Expanding our ranks: Recruiting veterans to Google

Lisa joined Google nine years ago as a recruiting coordinator. As her career grew from coordinator to associate staffing lead, she has spoken with some incredible applicants and worked hard to bring them into Google. As Lisa’s career has developed, so has hiring at Google.

It’s no secret that Google once prized degrees from top universities and cookie cutter experience profiles, but data—and our people—have shown that hiring from a broad range of backgrounds and experiences make us a better company. Lisa was one of the people who helped lead the charge for change.

Six years ago, Lisa came across Mike’s application for a role. At the time, Mike was working for one of Google’s clients, but had an opportunity to come to Google and join the team. He was eager for a change and looking for a more open workplace that would embrace his career goals and MBA work.

Lisa was impressed by Mike’s Army Ranger experience in Iraq, where he led multiple combat missions. Motivated to move fast, she worked with Mike’s hiring manager, Stephanie, to move him through the hiring process—even though he didn’t necessarily have the “traditional” experience.

Lisa worked closely with Mike throughout his interviews, and he ultimately joined Google as an account strategist. Today, he leads an entire strategy and operations team.

After her experience with Mike, Lisa partnered with her colleague Jennifer to start the Veterans Evangelist Program or (VEP), which bridged the gap between people in staffing who were passionate about bringing more veteran talent to Google and VetNet, the Google Veterans Network employee resource group. She wanted to bring together the resources Google offered veterans to prepare for and grow careers at Google. One example is that current vets at Google can make “coaching calls,” helping vets who will be interviewing prepare for the interview experience, knowing they won’t necessarily have the role-related knowledge of someone who has been in business rather than the military. What the vets do have, Lisa says, are transferable skills and traits that often make them good fits for a wide variety of roles in engineering, sales, people operations, analytics, and real estate and workplace services (we call it REWS).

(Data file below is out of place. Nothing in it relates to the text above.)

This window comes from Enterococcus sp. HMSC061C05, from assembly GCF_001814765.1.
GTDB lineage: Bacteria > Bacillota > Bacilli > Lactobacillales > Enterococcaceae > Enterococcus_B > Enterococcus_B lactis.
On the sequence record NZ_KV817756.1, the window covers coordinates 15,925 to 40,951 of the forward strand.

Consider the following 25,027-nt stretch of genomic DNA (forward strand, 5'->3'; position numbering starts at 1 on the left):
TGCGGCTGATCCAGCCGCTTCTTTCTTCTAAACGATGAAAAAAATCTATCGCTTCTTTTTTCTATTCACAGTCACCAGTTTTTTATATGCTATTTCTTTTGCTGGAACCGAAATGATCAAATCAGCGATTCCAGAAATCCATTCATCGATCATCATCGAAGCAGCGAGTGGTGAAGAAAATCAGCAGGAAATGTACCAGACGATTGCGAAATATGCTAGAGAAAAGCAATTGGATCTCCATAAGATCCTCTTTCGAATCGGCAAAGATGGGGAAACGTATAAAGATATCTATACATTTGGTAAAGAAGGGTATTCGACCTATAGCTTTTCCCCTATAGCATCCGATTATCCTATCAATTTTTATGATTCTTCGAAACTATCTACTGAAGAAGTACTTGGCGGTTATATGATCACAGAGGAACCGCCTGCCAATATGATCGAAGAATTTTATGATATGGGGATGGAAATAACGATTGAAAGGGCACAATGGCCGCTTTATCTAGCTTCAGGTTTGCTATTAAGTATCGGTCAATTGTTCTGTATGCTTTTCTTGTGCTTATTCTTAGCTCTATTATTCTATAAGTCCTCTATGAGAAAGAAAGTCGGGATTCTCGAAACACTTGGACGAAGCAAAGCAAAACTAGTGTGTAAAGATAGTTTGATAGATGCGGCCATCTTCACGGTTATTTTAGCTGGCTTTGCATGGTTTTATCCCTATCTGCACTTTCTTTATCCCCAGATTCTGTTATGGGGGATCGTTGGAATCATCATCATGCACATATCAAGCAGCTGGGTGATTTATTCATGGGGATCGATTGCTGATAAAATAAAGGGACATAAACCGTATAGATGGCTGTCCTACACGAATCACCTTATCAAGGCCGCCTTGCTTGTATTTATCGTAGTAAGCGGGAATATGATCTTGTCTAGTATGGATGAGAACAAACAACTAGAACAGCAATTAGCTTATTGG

Mike agrees. In business, he says, there’s no close combat, but there are opportunities to lead under pressure. “I’m never going to be as tired, hungry or scared again,” he says of his combat experience. Having military experience “allows me to navigate stressful situations with ease and create a calming effect on the team.”

Vets often have experience in leadership, teamwork and creative problem-solving that make them stand out as candidates and—ultimately—Googlers. To help veterans in the hiring process, Lisa worked on an internal website that provides information for Googlers about how to refer top veteran talent, provides resources for recruiters about how to arrange ambassador calls for veteran candidates going through our interview process, and provides an opportunity for Googlers in VetNet to volunteer to support our vet-hiring efforts.

Mike is on the VetNet steering committee and has participated for more than 5 years. “I didn’t know Employee Resource Groups existed or what they were until my manager steered me in that direction,” he says. Since joining, he has helped recruit and coach veterans.

Looking back at the experiences and resources she helped build, Lisa says, “We’ve made a lot of progress in showing Googlers and veteran applicants that there’s a home for vets here.”

To learn more about VetNet and Veterans hiring at Google, visit our Veterans Careers site. Or, start your search right now.